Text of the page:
‘Mr. Old Bridge’ gets his day as Yankees’ Somerset Patriots honor Rutgers, NJSIAA and N.J. sports legend

‘Mr. Old Bridge’ gets his day as Yankees’ Somerset Patriots honor Rutgers, NJSIAA and N.J. sports legend

As she stood on the diamond of TD Bank Ballpark in Bridgewater, Grace Patella couldn’t help but feel overwhelmed by the number of purple shirts she saw in honor of her little brother.

“I think there has to be around 500 people who came out for him,” Patella said. “It’s just amazing. I’m so proud of my little brother, and I know he’ll be remembered for a long time.”

Ron Mazzola, a longtime volunteer for New Jersey high school athletics, was honored Thursday at the Yankees’ Double-A affiliate Somerset Patriots home game against New York Mets affiliate Binghamton Rumble Ponies. The 61-year-old passed away unexpectedly in February.

During the pregame ceremony, members of Mazzola’s family came down to the field while a public address announcer read a special message in honor of Mazzola’s achievements. Soon after, a moment of silence was held for Mazzola prior to the first pitch. Images of the Old Bridge Township resident appeared on the scoreboard throughout the ceremony.


Several hundred traveled across New Jersey to watch the ceremony, including family, friends and athletes who sported purple shirts in reflection of Mazzola and the Old Bridge community.

The tribute deeply touched Luca Rispoli, one of Mazzola’s closest friends.

“Yes, it’s emotional, but I also see a lot of joy in this event,” Rispoli said. “And just seeing his family and friends in so many different circles of his life represented here is really special. They’re here, not only because of the baseball, but they’re here because of Ron and because of how much [Mazzola] meant to them and how much they love him. And Ron loved them too.”

Mazzola was dubbed “Mr. Old Bridge” for his involvement with the athletic programs in the area, serving as a P.A. announcer for the high school football and wrestling programs for several years. He also coached youth baseball, soccer and basketball.

Want to bet on sports?

See the best Sports Betting apps

His reach didn’t stop at Old Bridge, as Mazzola helped manage NJSIAA wrestling tournaments across the state for over a decade and served as a public announcer for Rutgers wrestling for three seasons.

“He’s just a great person, and it’s not just about his [volunteer work],” Old Bridge athletic director Dan DiMino said. “Any time you saw Ron, even if I didn’t see him for a week or a couple of months, he always asked about your family and how you were doing first. He cared about you and his family and if there were anything that he could do to help you or a family member out, he’d be the first one to step up. And I think that’s what the community sees for tonight, they knew that this was going to be a special night for Ron.”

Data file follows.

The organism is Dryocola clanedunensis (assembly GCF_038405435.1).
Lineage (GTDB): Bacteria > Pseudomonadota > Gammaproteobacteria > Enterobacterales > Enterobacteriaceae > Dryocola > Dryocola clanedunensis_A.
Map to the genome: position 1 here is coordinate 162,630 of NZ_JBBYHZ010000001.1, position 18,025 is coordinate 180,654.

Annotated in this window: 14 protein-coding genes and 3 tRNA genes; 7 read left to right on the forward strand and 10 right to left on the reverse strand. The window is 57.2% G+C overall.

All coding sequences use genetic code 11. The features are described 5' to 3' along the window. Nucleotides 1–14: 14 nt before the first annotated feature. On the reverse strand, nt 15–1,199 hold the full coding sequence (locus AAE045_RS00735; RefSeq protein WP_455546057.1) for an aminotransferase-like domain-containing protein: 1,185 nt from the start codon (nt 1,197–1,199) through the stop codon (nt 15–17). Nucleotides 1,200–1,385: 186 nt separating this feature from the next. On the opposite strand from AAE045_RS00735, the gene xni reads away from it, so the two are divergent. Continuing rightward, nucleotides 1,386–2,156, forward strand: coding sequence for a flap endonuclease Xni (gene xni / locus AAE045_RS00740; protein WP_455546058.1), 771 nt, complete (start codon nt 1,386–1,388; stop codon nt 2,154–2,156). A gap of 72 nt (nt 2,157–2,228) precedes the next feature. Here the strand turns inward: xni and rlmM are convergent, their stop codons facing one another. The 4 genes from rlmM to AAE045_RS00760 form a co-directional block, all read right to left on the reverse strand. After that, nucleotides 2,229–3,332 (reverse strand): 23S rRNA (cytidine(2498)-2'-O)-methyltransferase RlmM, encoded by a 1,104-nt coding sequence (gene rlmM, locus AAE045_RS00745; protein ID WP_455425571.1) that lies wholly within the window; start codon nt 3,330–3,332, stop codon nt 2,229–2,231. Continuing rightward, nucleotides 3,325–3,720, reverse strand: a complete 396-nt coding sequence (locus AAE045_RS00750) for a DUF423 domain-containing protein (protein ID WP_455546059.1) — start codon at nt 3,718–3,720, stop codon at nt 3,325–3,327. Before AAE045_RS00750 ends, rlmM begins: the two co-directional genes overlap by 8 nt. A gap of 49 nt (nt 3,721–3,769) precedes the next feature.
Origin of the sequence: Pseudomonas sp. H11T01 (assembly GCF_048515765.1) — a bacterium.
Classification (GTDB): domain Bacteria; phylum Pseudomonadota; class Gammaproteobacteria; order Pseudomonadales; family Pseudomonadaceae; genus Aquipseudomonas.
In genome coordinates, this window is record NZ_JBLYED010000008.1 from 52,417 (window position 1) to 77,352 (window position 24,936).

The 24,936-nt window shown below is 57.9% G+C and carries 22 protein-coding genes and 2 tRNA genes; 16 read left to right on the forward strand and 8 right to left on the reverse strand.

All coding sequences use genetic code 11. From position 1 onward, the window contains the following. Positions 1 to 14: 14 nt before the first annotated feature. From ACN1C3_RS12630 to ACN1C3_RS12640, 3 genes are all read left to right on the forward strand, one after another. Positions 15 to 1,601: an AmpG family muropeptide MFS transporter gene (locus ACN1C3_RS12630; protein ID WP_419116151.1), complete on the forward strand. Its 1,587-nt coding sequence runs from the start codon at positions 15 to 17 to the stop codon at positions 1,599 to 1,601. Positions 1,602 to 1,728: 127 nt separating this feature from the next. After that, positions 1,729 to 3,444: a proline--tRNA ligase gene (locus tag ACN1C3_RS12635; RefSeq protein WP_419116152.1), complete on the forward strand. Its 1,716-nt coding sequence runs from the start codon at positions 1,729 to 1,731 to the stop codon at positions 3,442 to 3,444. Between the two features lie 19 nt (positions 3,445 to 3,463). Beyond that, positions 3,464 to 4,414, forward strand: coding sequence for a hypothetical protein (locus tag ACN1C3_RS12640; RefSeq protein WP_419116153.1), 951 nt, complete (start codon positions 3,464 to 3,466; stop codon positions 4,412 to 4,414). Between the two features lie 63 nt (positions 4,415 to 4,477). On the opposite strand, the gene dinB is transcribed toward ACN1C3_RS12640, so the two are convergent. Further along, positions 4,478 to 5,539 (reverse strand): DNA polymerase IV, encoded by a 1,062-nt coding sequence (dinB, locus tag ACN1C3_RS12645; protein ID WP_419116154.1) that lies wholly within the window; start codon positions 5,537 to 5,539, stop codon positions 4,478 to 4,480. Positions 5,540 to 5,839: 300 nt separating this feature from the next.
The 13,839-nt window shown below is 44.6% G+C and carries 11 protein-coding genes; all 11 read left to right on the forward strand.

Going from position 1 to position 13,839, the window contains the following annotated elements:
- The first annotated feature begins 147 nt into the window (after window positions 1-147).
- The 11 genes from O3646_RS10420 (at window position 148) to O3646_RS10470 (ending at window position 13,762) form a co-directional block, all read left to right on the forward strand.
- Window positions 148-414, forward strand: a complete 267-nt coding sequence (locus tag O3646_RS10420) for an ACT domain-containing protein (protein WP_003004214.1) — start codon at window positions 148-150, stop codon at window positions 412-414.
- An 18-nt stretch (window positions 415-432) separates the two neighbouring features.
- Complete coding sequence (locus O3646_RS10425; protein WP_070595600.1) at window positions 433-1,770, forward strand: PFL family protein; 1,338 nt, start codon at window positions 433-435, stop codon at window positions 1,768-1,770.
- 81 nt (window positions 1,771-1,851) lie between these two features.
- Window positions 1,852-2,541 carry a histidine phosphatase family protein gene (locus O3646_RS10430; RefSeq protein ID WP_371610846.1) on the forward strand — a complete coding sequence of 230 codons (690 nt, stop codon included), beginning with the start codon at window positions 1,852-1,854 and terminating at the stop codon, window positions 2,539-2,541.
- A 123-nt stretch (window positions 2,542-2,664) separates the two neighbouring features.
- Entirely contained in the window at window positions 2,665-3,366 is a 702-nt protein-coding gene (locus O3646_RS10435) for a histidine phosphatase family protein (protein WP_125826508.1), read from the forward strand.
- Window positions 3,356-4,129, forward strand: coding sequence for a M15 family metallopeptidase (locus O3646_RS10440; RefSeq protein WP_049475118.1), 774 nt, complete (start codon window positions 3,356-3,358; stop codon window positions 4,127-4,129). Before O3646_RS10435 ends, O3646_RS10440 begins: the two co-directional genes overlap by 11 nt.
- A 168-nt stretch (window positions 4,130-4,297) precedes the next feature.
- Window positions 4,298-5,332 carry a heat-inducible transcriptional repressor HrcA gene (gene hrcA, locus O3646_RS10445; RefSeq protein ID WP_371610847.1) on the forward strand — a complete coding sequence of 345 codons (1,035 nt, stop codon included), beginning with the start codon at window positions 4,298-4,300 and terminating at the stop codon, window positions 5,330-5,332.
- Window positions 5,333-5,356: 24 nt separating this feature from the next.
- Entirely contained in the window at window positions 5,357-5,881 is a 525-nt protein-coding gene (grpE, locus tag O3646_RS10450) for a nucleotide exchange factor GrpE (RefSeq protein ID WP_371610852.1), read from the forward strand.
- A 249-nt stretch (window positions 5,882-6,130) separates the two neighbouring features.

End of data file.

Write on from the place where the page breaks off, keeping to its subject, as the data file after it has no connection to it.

Before his death, Mazzola was heavily involved in the Marisa Tufaro Foundation, which helped secure discounted tickets for Thursday’s game for the first 250 attendees from the Old Bridge community and beyond.

While DiMino wasn’t directly involved in organizing the event, he believes that this event was something that would’ve brought a smile to Mazzola’s face.

“Greg Tufaro reached out to me and thought of the idea [for the tribute],” DiMino said. “You have the Mets organization here, which Ron loves. He loves his family and the Old Bridge community. “I thought this was exactly what Ron would’ve wanted.”

DiMino said there will be a ceremony on Sept. 1 to name Old Bridge’s Lombardi Field press box after Mazzola. Spotswood High School also plans on inducting him into their Athletic Hall Of Fame.

“The [press box] was his home away from home,” DiMino said. “We’re just very excited about that moment and having another day where the Old Bridge community can come together and celebrate such an incredible life.”

Rispoli believes, however, that those ceremonies may not fully reflect his best friend’s impact on so many.

“I think what we all struggle with his loss is that he gave so much and I don’t think the community is ever going to find a way to honor him enough,” Rispoli said. “We’re always going to feel like we’re short. We’re always going to feel that void of his loss. But you know what? Because of him, people will want to be better in what they do. Because Ron would have wanted it that way.”

Thank you for relying on us to provide the journalism you can trust. Please consider supporting us with a subscription.

Corey Annan may be reached at [email protected].

Leave a Reply

Your email address will not be published.